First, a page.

Recent headlines trumpeted the news that Canada has banned shark fins. Too good to be true? Well, it would appear that the devil is in the detail…
Although I applaud the Canadian government’s most recent action to protect sharks, which largely resulted from years of unwavering effort by people and organisations dedicated to animal welfare across the country, I fail to see how Bill C-68¹ can be interpreted as an effective means to reduce the availability of shark fins in Canada. True, this first important step by Ottawa to defeat the illegal fin trade is a significant accomplishment to be celebrated, but it nonetheless falls short of what is truly needed to save sharks, and the catch is hidden in plain sight.
“Canada announces shark-fin ban in honour of ‘Sharkwater’ filmmaker.” — Global News
“Canada becomes the first G20 country to ban shark fin trade.“ — BBC
“Canada becomes first country to pass comprehensive ban on shark-fin imports and exports.” — Financial Post
If less rigorous reporters had actually read the succinct clause (18.1) related to sharks, they would have immediately realized that only fins not attached to a shark’s carcass have been banned, i.e. there is no interdiction on importing or exporting entire specimens of most shark species with fins attached. Triumphant headlines stating that importing or exporting fins have been banned are thus misleading since shark fins will likely remain available and perfectly legal throughout the country for years to come.
“Canada has outlawed the practice of cutting fins off domestic sharks since 1994, but it did not have legislation to prohibit people from bringing fins into the country.” — Global News
Again, this is only partly true. You can still bring fins into the country under the amended law, as long as they remain attached to the shark.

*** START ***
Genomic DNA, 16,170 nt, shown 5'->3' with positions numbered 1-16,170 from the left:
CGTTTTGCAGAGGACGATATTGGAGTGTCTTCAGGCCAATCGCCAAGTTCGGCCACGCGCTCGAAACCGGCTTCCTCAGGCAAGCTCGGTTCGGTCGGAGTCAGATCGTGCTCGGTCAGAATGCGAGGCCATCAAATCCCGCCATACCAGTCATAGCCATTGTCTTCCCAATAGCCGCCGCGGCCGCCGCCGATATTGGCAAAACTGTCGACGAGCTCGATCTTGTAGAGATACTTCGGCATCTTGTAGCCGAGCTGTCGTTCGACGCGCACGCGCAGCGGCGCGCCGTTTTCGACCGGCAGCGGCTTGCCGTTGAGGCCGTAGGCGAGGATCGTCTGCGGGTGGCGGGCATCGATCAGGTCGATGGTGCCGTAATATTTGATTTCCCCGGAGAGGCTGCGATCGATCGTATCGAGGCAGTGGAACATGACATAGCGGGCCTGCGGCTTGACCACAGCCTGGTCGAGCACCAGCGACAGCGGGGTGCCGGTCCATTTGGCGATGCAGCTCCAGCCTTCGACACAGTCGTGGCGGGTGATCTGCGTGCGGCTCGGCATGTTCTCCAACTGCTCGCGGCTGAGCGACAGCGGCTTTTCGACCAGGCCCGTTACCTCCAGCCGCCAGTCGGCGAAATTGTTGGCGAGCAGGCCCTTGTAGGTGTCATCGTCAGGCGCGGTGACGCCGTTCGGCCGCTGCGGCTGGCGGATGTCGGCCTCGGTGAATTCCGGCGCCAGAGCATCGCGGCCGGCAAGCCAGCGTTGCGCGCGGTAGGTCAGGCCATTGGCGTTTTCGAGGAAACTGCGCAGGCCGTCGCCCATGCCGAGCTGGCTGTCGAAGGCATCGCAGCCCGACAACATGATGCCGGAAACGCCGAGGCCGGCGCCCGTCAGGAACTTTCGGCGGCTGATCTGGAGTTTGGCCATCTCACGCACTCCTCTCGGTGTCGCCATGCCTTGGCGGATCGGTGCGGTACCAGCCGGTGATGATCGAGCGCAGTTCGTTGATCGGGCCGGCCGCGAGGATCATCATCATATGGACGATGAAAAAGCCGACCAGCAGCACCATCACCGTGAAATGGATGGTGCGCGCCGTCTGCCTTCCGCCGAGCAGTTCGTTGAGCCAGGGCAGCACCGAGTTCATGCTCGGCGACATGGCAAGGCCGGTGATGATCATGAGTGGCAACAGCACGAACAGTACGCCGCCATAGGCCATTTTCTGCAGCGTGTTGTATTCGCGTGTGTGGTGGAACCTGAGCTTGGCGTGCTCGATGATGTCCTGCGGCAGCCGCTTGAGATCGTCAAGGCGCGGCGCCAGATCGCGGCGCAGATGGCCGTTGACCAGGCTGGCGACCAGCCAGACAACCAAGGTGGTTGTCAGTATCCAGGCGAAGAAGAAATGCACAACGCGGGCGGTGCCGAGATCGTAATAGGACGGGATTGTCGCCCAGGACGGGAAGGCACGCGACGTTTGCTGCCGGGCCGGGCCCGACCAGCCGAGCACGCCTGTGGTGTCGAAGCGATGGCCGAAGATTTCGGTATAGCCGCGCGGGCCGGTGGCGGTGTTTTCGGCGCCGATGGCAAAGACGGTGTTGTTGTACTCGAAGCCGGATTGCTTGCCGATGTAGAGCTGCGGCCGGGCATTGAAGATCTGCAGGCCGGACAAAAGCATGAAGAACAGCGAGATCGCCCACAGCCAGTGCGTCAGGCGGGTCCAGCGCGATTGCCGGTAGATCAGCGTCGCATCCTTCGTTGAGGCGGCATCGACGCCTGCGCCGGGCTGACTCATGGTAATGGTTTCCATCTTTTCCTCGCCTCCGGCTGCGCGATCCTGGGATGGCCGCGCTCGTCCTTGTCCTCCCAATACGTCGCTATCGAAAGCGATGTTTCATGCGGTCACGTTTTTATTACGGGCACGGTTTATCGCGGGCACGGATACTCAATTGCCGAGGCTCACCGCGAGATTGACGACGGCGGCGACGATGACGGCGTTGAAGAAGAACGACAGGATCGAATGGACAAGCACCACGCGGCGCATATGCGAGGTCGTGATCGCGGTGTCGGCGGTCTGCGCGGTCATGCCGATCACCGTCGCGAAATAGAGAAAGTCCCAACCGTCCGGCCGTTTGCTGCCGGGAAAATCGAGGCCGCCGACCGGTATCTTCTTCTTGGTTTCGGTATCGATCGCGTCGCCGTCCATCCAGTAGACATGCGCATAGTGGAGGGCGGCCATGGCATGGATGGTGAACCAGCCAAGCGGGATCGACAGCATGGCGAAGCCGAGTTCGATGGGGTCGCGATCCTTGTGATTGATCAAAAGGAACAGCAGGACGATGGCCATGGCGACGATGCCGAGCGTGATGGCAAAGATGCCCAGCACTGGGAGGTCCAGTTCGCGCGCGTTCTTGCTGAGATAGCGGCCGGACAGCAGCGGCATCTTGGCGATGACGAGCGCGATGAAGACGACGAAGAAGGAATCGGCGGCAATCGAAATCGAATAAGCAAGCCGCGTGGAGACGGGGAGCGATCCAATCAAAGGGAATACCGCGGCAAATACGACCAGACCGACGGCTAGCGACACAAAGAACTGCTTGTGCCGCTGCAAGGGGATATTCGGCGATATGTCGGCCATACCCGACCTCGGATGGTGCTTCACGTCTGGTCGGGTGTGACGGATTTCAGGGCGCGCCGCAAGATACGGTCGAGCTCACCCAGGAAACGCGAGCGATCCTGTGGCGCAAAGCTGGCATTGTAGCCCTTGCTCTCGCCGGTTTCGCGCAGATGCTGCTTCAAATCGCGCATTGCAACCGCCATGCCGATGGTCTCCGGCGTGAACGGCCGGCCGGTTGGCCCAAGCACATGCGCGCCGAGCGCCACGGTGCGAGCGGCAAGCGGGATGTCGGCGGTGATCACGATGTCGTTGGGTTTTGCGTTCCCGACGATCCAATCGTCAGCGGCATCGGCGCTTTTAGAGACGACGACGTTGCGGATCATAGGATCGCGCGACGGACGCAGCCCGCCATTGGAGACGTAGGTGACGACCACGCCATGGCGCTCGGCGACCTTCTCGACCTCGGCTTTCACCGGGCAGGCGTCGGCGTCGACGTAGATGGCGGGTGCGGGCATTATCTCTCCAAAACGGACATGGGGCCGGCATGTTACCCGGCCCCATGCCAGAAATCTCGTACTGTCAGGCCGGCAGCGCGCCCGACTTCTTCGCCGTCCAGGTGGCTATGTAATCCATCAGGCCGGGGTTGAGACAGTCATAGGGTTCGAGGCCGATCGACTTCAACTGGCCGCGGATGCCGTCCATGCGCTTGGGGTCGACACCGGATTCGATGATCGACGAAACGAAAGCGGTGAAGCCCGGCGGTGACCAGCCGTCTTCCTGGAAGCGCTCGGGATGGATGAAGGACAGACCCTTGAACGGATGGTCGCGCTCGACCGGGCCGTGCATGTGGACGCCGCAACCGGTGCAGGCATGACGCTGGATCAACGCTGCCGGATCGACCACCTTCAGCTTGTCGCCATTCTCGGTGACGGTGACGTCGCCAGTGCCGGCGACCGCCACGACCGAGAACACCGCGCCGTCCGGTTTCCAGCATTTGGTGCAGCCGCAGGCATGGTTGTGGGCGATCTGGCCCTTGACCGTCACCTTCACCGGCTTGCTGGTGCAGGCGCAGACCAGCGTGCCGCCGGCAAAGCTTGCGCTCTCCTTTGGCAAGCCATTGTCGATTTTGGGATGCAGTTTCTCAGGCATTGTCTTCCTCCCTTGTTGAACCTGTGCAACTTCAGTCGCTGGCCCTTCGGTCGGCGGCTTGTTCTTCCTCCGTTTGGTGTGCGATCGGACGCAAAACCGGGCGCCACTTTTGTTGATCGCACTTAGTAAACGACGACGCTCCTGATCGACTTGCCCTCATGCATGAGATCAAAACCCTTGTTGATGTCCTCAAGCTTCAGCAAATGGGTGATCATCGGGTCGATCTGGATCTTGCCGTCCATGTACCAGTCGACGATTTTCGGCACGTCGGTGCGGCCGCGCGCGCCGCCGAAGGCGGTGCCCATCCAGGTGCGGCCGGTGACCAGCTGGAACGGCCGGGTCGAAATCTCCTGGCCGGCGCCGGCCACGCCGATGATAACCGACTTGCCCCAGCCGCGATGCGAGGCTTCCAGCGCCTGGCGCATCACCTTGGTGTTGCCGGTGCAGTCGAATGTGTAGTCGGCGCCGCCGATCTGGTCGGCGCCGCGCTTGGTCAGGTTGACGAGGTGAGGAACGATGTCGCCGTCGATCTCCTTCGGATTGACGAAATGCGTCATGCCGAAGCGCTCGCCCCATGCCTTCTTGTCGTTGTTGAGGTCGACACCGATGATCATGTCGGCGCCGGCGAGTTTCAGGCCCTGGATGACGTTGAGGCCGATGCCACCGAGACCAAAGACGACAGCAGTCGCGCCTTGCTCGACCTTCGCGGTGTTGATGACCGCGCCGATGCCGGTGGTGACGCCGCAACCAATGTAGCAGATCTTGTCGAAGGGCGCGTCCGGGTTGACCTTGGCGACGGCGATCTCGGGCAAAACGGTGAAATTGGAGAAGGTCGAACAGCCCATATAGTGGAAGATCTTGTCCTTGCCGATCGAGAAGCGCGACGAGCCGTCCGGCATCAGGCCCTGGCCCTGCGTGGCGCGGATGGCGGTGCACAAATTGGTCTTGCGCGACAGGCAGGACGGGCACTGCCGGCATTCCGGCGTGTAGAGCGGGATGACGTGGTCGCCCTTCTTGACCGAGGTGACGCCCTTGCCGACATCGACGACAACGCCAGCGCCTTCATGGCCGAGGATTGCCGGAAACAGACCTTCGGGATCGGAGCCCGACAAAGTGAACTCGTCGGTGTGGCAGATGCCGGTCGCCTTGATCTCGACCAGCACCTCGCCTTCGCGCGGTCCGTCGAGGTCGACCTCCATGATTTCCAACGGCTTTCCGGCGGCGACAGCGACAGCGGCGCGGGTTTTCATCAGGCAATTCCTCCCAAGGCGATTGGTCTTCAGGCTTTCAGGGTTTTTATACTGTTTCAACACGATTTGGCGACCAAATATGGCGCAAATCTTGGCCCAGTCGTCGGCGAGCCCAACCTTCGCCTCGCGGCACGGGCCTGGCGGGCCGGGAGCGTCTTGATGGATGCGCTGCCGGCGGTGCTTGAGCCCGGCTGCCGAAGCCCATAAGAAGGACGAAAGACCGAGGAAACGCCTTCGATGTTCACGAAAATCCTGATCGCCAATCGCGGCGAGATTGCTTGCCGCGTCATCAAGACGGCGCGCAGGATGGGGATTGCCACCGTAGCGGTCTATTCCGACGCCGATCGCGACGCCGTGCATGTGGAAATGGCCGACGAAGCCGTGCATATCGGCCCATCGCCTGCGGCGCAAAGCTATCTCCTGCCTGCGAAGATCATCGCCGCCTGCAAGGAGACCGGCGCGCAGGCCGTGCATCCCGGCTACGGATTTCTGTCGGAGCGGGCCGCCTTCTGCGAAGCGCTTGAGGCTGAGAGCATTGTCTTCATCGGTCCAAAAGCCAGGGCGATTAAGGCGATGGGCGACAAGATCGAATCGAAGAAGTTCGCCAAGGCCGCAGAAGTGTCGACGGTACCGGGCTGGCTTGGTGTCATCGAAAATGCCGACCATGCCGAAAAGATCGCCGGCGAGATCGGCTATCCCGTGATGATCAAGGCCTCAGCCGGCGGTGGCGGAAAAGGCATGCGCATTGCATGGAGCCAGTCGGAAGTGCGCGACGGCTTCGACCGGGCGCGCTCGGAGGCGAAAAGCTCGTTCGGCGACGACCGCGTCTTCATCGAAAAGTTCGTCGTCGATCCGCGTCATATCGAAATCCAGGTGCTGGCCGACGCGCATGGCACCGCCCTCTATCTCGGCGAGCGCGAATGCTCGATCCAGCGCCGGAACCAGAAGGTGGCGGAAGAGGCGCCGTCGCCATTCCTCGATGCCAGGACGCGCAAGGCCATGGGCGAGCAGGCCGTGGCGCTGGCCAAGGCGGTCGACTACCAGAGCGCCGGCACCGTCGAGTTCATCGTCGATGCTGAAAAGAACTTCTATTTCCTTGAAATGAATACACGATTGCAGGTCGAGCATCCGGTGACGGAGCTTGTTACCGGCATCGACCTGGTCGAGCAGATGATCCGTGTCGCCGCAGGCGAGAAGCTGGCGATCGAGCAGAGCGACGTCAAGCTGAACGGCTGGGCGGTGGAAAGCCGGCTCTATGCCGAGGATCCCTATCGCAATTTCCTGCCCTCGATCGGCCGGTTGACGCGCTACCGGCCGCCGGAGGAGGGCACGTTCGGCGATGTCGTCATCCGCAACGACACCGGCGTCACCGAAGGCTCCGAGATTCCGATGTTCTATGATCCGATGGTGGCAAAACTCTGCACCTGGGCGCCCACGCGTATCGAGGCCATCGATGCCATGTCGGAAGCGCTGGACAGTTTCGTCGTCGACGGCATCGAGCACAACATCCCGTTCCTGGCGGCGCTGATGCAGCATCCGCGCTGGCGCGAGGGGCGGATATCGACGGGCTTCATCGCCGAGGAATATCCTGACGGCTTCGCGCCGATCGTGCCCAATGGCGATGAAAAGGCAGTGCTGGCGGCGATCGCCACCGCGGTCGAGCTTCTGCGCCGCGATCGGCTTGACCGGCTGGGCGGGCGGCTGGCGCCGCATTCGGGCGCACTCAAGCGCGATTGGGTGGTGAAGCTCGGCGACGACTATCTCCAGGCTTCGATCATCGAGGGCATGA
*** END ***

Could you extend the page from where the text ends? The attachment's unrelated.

This leads me to ponder a few questions:
 Once the intact shark carcass has been imported by a law-abiding Canadian, what is to prevent the distributor from selling the fins separately much like the current supply chain has always operated?
 How will the shop keeper, or even the distributor, demonstrate to clients that all of the stock on offer came from sharks that were imported whole to Canada, and that none of the fins came from the black market?
 How will government inspectors be able to verify the origin of severed shark fins once they are on display?
 What about ‘Canadian’ sharks? The shark fin clause only pertains to international imports and exports. What if the fins are obtained from a domestic² fishery or even a shark derby in Canada where finning is illegal? Do they have to be purchased with the rest of the shark, and is there any way to distinguish them from imported fins of dubious origin?
“… in a move advocates hailed as a major win for preserving ocean populations.” — Global News
Notwithstanding this milestone achievement, for which limited public interest has sadly already peaked, sharks will continue to be slaughtered by the tens of millions every year, but instead of retaining only the fins and tossing the dead or dying shark overboard, the appendages destined to the lucrative Canadian market will simply be removed after the shark has crossed the border, still intact. Sure, it will cost more to import entire sharks to sell their fins, but part of the increase will be offset by transforming the rest of the shark into dog food or other byproducts. So just how is this “a major win for preserving ocean populations?”